Receivers with RB on resume bring value in draft

Josh Katzenstein
The Detroit News

Lions wide receiver Golden Tate played running back in high school, and watching him play, it's obvious he uses that past experience to gain yards after the catch.

In this year's NFL draft, a few wide receivers hope their past experience as backs will give them the well-rounded ability to attract teams.

"As a receiver, if you've been playing the position, you think reception, you're just worried about possession," USC receiver Nelson Agholor said at the NFL combine in February. "As a running back, you're thinking big play every time. To have that mentality as a receiver to think big play every time, when you catch the ball you're going vertical and you're going for six.

"You're not worried about first downs. When contact comes, you're not falling down, you're trying to run through contact and keep going."

When the Lions are on the clock this year, they will likely consider a receiver with running back skills or a back who can catch. They'd like to upgrade the returner position, and a player with a mindset like Tate's or Agholor's would be ideal.

The 6-foot, 198-pound Agholor played primarily running back in high school, but moved to receiver in college. Last year, he had 104 catches for 1,313 yards and 12 touchdowns and has proven he can make contested catches and run after the catch, which is why he could be a first-round pick.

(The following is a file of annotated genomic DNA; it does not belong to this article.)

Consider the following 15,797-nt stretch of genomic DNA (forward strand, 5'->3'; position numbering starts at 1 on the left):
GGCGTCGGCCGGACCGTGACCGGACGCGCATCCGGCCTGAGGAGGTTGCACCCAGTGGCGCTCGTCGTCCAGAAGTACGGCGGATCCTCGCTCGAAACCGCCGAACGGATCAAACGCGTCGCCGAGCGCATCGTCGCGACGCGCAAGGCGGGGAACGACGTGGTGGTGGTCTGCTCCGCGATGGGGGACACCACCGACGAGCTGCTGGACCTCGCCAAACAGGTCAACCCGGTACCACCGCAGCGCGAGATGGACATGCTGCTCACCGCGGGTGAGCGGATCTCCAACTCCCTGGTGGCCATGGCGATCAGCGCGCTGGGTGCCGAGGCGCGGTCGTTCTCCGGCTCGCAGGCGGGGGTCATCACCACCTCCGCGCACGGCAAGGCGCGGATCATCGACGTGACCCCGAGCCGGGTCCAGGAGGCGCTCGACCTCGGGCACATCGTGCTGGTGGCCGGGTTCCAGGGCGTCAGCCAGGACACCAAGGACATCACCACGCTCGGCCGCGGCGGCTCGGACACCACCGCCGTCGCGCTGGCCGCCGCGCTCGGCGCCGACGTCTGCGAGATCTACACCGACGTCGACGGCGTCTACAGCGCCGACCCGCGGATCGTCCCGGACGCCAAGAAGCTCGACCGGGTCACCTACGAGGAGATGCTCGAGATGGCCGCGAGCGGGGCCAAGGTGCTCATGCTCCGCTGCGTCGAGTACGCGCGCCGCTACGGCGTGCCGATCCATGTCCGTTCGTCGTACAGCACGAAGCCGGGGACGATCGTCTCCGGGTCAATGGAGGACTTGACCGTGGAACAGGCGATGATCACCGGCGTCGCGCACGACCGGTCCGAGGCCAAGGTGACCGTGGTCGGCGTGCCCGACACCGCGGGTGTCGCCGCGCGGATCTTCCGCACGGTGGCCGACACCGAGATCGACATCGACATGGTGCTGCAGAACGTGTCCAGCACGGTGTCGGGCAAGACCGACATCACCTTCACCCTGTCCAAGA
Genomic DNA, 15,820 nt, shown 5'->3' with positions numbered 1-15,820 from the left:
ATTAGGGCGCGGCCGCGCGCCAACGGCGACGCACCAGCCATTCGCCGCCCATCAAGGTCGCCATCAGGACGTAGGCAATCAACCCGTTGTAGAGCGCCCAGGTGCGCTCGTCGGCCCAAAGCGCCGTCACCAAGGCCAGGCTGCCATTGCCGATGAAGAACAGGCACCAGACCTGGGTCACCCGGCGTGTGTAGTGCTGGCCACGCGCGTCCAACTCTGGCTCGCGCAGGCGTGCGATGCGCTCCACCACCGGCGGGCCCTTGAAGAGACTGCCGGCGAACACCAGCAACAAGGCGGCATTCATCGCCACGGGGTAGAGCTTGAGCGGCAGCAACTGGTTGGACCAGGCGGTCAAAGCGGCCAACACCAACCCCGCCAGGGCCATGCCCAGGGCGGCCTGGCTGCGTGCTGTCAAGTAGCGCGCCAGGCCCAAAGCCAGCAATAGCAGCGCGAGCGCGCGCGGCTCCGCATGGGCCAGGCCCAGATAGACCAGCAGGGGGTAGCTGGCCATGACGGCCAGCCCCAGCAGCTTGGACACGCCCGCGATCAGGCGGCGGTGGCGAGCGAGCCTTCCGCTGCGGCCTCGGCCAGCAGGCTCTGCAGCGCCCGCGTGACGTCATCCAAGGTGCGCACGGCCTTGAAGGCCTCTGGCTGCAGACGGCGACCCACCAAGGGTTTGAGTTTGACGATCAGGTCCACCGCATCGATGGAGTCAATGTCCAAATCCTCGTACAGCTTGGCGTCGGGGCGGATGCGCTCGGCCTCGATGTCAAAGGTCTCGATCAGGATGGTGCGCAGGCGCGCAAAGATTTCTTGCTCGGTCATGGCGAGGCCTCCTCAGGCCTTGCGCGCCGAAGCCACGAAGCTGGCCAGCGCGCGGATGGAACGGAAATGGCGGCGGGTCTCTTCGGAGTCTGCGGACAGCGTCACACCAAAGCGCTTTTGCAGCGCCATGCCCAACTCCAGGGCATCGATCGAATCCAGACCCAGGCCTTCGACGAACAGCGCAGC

The 5-foot-10, 209-pound Antwan Goodley from Baylor grew up playing running back before switching to receiver, and his run-after-catch ability should help him be a mid-round pick.

Running back skills transfer to other positions in many ways, and playing receiver can help running backs become better rounded, too.

When Lions running back Theo Riddick became a standout special teams player as a rookie in 2013, former special teams coordinator John Bonamego, now the head coach at Central Michigan, said Riddick's position helped him understand angles for the kicking game.

Riddick also played a lot of receiver at Notre Dame, primarily in the slot, and when he had an increased opportunity in the backfield in 2014, he had 34 catches for 316 yards and four touchdowns.

Tate, meanwhile, ranked first among all receivers in yards after catch in his first year with the Lions and ranked eighth with the Seahawks in 2013.

"I guess just me being a running back in high school and having to deliver hits, run through the middle, really taught me how to play on the outside," Tate said during training camp last year. "Cornerbacks usually aren't as tough as the linebackers and safeties, so I kind of fell like I have an advantage after being groomed as a running back all my life until college."

Tate has also excelled returning punts during his career, and Agholor scored four punt return touchdowns for the Trojans the last two years.

Stanford receiver Ty Montgomery, a likely mid-round pick, is considered one of the top return men in the draft, and he played running back in high school, too. Goodley returned kickoffs his first two years at Baylor.

Goodley, who had 1,339 receiving yards in 2013 before an injury-plagued 2014, said he tries to turn into a running back any time he touches the ball. He even started several plays in the backfield last season and had eight carries for 71 yards.

"I'm thinking score every time I touch the ball, not letting one guy bring me down," he said at the combine. "I actually played running back my whole life, so I'm kind of used to toting the rock like that. So, when I get it, I just try to transform into a whole different animal."